Sunday, January 5, 2014

Progressive Librarians Hit the Pavement

When people think of librarians, they may envision cardigan-wearing introverts huddling behind a towering stack of books. Or perhaps, in their mind's eye, they see a stern matronly figure glowering over her glasses at patrons. It can be hard to imagine librarians pushing aside book carts and picking up picket signs, but that's precisely what the members of the Progressive Librarians Guild do.
Progressive Librarians Guild members take part in an OccupyMN protest in 2011.
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The Progressive Librarians Guild (PLG) was formed in 1990 in New York City. According to its "Statement of Purpose," found on its website, the PLG does "not accept the sterile notion of neutrality of librarianship, and we strongly oppose the commidification of information which turns the 'information commons' into privatized, commercialized zones. We will help to dissect the implications of these powerful trends, and fight their anti-democratic tendencies."

With chapters across the United States and Canada, the PLG takes part in a range of political actions in order to combat "anti-democratic tendencies." Among these actions are supporting Occupy Wall Street; fighting against censorship; resisting the privatization of public libraries; condemning the blocking of Wikileaks by the Library of Congress; opposing book banning, including Tuscon, Arizona's ban on Mexican-American books in its schools; addressing issues of race, class, gender, sexual orientation, and privilege in its journal, Progressive Librarian; being antiwar; and affiliating itself with the group Librarians for Peace.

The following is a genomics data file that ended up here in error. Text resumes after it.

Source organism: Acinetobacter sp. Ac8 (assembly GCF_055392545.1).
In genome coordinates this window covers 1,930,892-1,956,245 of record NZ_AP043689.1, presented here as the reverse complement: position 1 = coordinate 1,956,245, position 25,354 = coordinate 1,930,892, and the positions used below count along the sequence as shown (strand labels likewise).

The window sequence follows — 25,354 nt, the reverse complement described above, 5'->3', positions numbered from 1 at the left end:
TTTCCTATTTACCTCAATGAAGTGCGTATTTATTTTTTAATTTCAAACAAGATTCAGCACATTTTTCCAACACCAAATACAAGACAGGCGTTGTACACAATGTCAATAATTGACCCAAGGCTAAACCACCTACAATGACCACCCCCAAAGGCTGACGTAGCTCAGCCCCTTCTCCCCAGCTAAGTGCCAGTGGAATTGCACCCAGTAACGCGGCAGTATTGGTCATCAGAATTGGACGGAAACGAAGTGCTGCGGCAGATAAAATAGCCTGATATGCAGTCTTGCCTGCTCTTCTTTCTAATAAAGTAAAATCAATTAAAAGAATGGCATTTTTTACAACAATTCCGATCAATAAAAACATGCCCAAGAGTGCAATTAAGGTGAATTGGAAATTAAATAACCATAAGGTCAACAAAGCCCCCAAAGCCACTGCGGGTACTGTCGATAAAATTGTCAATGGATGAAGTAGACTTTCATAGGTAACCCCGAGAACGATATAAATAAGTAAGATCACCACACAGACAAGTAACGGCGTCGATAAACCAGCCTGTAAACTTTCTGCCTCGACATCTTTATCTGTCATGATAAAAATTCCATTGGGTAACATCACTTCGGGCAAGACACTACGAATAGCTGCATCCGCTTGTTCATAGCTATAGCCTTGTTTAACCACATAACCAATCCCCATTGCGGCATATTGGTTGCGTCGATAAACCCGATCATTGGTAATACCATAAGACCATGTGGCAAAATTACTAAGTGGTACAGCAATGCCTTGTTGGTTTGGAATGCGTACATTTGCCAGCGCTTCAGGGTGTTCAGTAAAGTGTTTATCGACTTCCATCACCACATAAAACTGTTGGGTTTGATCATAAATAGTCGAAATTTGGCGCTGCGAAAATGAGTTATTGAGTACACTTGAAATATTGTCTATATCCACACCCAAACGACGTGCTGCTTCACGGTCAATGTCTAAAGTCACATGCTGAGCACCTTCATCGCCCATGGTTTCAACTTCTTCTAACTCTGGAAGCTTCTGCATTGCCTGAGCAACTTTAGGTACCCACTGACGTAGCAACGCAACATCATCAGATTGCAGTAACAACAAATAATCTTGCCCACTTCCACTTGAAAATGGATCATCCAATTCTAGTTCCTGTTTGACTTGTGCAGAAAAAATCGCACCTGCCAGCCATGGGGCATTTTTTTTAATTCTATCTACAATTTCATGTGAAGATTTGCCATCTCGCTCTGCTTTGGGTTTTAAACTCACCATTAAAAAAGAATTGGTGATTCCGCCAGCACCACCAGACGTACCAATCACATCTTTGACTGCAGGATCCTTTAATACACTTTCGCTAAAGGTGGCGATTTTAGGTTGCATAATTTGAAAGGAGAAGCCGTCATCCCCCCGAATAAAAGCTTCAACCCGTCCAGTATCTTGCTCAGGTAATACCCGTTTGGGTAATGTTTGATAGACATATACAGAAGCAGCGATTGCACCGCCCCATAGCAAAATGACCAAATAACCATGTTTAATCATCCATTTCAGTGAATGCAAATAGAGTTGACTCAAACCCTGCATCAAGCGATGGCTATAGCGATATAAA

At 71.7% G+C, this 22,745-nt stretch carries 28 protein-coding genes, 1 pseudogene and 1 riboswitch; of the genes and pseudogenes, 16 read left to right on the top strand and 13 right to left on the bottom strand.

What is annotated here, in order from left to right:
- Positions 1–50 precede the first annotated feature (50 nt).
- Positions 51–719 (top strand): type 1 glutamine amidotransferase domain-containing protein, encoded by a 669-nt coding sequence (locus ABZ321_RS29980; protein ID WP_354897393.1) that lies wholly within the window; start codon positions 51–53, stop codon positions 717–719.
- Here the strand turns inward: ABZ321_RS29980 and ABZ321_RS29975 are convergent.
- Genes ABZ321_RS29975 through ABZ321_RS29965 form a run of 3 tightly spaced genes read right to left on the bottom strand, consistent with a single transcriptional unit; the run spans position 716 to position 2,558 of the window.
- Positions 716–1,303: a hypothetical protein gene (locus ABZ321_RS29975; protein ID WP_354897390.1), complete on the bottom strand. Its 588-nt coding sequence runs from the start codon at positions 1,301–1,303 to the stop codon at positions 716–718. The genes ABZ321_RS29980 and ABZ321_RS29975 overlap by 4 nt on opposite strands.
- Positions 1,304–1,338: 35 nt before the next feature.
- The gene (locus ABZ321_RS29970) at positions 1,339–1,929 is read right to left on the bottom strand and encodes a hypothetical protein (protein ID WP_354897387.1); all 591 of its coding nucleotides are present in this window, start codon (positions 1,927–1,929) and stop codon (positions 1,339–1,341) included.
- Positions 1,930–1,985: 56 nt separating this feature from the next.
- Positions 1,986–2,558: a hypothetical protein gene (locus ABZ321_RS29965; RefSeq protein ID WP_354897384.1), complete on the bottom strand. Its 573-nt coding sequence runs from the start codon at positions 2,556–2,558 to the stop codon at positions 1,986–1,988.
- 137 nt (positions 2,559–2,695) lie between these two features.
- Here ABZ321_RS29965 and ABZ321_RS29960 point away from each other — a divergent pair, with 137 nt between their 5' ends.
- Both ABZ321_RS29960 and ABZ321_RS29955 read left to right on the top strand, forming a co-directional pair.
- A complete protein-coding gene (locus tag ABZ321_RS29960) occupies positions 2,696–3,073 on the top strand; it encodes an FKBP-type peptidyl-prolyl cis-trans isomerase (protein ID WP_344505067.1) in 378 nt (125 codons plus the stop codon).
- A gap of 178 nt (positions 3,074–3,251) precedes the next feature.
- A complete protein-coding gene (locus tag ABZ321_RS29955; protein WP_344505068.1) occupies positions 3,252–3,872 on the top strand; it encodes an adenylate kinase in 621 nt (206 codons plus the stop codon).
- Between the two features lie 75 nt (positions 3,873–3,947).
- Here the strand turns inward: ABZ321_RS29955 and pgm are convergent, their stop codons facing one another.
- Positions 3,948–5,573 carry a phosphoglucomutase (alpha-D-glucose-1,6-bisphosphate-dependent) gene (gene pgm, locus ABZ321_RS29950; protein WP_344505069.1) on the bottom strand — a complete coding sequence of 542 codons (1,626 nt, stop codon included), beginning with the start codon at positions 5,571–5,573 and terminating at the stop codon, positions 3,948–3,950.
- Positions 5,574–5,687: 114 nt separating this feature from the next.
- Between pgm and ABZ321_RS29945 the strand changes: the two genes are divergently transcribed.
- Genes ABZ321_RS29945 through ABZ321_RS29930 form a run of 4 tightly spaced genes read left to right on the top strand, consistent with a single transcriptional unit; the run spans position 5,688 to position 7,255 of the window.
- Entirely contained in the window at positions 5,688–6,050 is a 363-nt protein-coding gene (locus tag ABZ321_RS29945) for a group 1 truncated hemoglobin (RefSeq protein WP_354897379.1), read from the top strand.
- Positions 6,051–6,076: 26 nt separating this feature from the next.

PLG buttons made by the London, Ontario, chapter.
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In addition to maintaining a website, issuing bulletins and journals, printing buttons, and picketing, the Progressive Librarians Guild also gets its message across through social media. The PLG has a continuous presence on Twitter, and its many North American chapters are active on Facebook. 

If you would like to know more about the Progressive Librarians Guild, you can check out its website, follow it on Twitter, find a chapter on Facebook, subscribe to the PLG list, or write to the following address for general information:

Progressive Librarians Guild
MLIS Program
St. Catherine University
2004 Randolph Avenue, $4125
St. Paul, MN 55105

If you want to become a member of the Progressive Librarians Guild, you can do so at THIS LINK. Membership dues are $20 for individuals and $10 for students and those who are low-income. "Please note," says the website, "that if you are joining a chapter - either an existing one or one that you are creating - half of your dues are paid to the PLG chapter you join and half get sent to the PLG. If you are a regular member, $10 stay with the chapter and $10 get sent to the PLG. If you are a student or low-income, $5 stay with the chapter and $5 get sent to PLG."

OK, fellow librarians and library students: Out of the stacks and into the streets!

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